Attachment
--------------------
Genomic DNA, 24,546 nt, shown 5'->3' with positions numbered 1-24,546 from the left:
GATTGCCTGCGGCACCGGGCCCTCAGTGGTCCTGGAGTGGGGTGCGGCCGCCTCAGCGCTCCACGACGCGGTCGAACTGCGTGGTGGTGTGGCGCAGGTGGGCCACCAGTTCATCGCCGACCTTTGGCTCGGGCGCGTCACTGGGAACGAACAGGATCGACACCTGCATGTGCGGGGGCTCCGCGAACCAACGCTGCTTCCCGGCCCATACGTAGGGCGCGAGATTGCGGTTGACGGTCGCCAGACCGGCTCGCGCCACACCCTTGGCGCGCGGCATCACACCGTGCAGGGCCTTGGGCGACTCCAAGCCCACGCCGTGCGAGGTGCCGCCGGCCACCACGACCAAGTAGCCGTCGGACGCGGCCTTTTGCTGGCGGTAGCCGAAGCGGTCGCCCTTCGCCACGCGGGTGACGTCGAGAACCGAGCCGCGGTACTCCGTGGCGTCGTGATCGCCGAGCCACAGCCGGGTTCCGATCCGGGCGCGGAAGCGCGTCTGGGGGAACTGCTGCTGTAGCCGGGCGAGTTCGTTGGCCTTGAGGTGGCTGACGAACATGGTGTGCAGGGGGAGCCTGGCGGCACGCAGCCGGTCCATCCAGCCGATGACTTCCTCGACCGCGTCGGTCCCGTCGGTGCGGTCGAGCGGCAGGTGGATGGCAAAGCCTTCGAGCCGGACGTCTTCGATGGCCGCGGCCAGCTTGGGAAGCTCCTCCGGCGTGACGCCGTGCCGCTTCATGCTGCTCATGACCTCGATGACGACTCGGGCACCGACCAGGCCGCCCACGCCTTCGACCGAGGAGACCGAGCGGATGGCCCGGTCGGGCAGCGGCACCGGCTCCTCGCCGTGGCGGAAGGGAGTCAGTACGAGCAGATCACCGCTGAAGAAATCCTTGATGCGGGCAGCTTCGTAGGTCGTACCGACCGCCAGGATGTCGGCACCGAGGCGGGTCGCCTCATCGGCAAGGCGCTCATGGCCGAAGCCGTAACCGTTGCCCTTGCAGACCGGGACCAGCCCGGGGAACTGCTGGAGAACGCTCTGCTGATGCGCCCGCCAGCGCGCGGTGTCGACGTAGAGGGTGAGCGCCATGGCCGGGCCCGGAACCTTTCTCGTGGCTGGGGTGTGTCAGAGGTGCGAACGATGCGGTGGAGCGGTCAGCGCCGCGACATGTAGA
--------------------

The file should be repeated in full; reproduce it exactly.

Genomic DNA, 24,546 nt, shown 5'->3' with positions numbered 1-24,546 from the left:
GATTGCCTGCGGCACCGGGCCCTCAGTGGTCCTGGAGTGGGGTGCGGCCGCCTCAGCGCTCCACGACGCGGTCGAACTGCGTGGTGGTGTGGCGCAGGTGGGCCACCAGTTCATCGCCGACCTTTGGCTCGGGCGCGTCACTGGGAACGAACAGGATCGACACCTGCATGTGCGGGGGCTCCGCGAACCAACGCTGCTTCCCGGCCCATACGTAGGGCGCGAGATTGCGGTTGACGGTCGCCAGACCGGCTCGCGCCACACCCTTGGCGCGCGGCATCACACCGTGCAGGGCCTTGGGCGACTCCAAGCCCACGCCGTGCGAGGTGCCGCCGGCCACCACGACCAAGTAGCCGTCGGACGCGGCCTTTTGCTGGCGGTAGCCGAAGCGGTCGCCCTTCGCCACGCGGGTGACGTCGAGAACCGAGCCGCGGTACTCCGTGGCGTCGTGATCGCCGAGCCACAGCCGGGTTCCGATCCGGGCGCGGAAGCGCGTCTGGGGGAACTGCTGCTGTAGCCGGGCGAGTTCGTTGGCCTTGAGGTGGCTGACGAACATGGTGTGCAGGGGGAGCCTGGCGGCACGCAGCCGGTCCATCCAGCCGATGACTTCCTCGACCGCGTCGGTCCCGTCGGTGCGGTCGAGCGGCAGGTGGATGGCAAAGCCTTCGAGCCGGACGTCTTCGATGGCCGCGGCCAGCTTGGGAAGCTCCTCCGGCGTGACGCCGTGCCGCTTCATGCTGCTCATGACCTCGATGACGACTCGGGCACCGACCAGGCCGCCCACGCCTTCGACCGAGGAGACCGAGCGGATGGCCCGGTCGGGCAGCGGCACCGGCTCCTCGCCGTGGCGGAAGGGAGTCAGTACGAGCAGATCACCGCTGAAGAAATCCTTGATGCGGGCAGCTTCGTAGGTCGTACCGACCGCCAGGATGTCGGCACCGAGGCGGGTCGCCTCATCGGCAAGGCGCTCATGGCCGAAGCCGTAACCGTTGCCCTTGCAGACCGGGACCAGCCCGGGGAACTGCTGGAGAACGCTCTGCTGATGCGCCCGCCAGCGCGCGGTGTCGACGTAGAGGGTGAGCGCCATGGCCGGGCCCGGAACCTTTCTCGTGGCTGGGGTGTGTCAGAGGTGCGAACGATGCGGTGGAGCGGTCAGCGCCGCGACATGTAGA